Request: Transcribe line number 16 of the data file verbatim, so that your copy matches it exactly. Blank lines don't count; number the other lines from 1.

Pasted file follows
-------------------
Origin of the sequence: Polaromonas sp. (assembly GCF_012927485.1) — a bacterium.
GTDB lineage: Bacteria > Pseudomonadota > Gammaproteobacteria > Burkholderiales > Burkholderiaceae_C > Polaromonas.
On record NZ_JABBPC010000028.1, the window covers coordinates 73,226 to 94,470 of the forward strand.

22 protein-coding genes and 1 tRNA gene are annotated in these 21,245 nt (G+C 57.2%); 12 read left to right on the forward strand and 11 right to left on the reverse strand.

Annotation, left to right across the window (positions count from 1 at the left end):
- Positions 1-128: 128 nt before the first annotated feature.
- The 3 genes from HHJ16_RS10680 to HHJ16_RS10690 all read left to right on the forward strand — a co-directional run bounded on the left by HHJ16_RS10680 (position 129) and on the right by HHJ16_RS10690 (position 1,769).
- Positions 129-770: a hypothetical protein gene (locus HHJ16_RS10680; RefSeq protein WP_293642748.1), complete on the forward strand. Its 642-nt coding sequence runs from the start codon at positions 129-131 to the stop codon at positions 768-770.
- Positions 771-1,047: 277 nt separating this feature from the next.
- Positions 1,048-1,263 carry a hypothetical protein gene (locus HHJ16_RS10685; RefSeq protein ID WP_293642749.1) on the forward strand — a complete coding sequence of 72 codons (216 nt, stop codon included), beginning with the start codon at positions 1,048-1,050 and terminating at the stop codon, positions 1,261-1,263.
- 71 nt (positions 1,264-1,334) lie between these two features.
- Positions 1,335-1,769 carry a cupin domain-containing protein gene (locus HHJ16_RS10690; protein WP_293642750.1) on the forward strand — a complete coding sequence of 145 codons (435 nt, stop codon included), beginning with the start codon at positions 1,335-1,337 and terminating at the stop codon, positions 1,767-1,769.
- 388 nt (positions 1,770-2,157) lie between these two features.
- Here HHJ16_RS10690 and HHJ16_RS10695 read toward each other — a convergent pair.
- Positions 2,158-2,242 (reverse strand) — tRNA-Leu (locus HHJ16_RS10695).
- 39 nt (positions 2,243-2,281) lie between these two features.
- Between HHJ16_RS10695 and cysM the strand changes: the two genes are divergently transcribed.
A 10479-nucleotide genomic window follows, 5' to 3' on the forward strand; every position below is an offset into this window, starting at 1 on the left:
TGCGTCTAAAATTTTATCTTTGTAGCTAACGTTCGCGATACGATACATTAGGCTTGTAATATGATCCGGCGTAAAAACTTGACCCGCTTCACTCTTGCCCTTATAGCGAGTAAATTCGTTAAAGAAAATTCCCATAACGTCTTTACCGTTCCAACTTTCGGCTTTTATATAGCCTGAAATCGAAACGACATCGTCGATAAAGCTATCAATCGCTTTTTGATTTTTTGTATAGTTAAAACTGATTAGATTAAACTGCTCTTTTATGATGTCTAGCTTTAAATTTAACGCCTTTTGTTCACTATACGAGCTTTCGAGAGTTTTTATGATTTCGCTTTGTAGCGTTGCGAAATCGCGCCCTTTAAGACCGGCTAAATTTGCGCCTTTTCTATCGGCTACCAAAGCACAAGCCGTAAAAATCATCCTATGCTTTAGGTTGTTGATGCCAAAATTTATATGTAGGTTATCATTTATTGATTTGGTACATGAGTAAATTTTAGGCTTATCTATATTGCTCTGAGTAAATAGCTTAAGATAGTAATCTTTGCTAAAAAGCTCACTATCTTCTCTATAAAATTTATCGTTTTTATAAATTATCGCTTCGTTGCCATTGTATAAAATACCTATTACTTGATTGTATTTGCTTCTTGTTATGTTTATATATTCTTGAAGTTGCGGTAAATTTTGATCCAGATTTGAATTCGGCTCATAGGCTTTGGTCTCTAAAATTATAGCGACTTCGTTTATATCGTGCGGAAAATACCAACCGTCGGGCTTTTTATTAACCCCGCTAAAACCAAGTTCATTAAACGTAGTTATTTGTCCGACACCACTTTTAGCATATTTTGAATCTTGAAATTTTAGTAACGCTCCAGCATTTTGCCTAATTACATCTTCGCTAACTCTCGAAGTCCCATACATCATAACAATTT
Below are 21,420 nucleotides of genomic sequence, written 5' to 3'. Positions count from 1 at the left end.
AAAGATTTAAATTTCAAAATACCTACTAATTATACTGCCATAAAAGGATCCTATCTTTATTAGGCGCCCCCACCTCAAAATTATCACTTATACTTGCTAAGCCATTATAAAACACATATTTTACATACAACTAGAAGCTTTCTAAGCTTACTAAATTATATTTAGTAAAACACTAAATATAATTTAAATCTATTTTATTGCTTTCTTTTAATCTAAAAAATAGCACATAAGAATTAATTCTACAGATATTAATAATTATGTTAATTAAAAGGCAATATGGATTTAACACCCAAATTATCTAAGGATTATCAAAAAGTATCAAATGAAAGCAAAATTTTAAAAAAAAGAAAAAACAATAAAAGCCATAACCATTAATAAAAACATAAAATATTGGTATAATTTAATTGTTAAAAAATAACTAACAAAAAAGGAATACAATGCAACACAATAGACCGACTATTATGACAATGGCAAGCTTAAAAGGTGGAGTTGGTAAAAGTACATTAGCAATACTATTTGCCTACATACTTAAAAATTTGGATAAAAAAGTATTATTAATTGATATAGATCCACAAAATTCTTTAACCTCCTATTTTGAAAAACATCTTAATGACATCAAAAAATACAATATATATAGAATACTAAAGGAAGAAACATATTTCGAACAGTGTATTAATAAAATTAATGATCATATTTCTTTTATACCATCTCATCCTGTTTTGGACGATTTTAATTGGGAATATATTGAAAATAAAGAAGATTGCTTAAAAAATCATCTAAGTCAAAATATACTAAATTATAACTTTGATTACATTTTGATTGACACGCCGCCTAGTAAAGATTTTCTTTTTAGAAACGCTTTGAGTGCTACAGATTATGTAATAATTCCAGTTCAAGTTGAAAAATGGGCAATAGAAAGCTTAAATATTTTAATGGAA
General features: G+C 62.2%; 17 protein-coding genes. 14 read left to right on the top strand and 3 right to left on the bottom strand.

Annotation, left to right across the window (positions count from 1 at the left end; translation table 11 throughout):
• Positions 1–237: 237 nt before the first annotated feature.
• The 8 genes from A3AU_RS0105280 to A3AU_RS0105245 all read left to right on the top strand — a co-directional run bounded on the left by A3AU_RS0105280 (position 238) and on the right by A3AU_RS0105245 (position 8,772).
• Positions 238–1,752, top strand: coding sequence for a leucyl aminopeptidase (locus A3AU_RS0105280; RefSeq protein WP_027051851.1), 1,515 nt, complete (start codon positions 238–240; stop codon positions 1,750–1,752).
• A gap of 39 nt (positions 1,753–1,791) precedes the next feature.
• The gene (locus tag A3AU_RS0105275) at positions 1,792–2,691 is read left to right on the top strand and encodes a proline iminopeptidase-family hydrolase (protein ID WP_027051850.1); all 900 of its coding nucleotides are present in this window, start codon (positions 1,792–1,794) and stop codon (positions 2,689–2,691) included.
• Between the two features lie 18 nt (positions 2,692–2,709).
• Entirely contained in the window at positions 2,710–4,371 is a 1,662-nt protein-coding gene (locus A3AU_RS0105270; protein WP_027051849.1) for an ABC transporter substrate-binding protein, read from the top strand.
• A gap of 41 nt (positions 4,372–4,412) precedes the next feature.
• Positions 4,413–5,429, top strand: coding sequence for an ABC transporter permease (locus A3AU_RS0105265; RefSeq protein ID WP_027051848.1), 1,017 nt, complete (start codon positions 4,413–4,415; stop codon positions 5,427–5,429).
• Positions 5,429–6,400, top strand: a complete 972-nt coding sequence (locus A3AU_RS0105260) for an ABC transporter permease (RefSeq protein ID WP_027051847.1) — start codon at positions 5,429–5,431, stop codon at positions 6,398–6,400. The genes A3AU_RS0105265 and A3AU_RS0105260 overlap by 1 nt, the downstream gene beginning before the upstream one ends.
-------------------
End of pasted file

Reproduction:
- 39 nt (positions 2,243-2,281) lie between these two features.